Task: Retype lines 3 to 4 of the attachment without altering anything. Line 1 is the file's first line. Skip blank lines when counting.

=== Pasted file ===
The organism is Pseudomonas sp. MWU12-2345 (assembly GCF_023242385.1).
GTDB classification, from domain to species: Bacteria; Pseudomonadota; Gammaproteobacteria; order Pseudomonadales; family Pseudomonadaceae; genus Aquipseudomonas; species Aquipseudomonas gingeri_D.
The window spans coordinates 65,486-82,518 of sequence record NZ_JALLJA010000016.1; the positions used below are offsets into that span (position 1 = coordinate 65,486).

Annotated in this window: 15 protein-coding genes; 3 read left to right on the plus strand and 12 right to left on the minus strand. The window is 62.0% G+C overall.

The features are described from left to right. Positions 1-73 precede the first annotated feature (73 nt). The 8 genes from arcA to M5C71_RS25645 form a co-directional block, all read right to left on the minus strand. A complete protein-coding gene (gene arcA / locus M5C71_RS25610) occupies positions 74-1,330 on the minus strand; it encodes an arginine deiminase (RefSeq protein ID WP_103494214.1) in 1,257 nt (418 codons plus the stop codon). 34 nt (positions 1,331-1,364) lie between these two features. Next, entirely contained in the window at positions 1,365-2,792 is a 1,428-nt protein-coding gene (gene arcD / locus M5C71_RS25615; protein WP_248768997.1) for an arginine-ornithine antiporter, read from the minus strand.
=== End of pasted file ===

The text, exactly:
The window spans coordinates 65,486-82,518 of sequence record NZ_JALLJA010000016.1; the positions used below are offsets into that span (position 1 = coordinate 65,486).

Annotated in this window: 15 protein-coding genes; 3 read left to right on the plus strand and 12 right to left on the minus strand. The window is 62.0% G+C overall.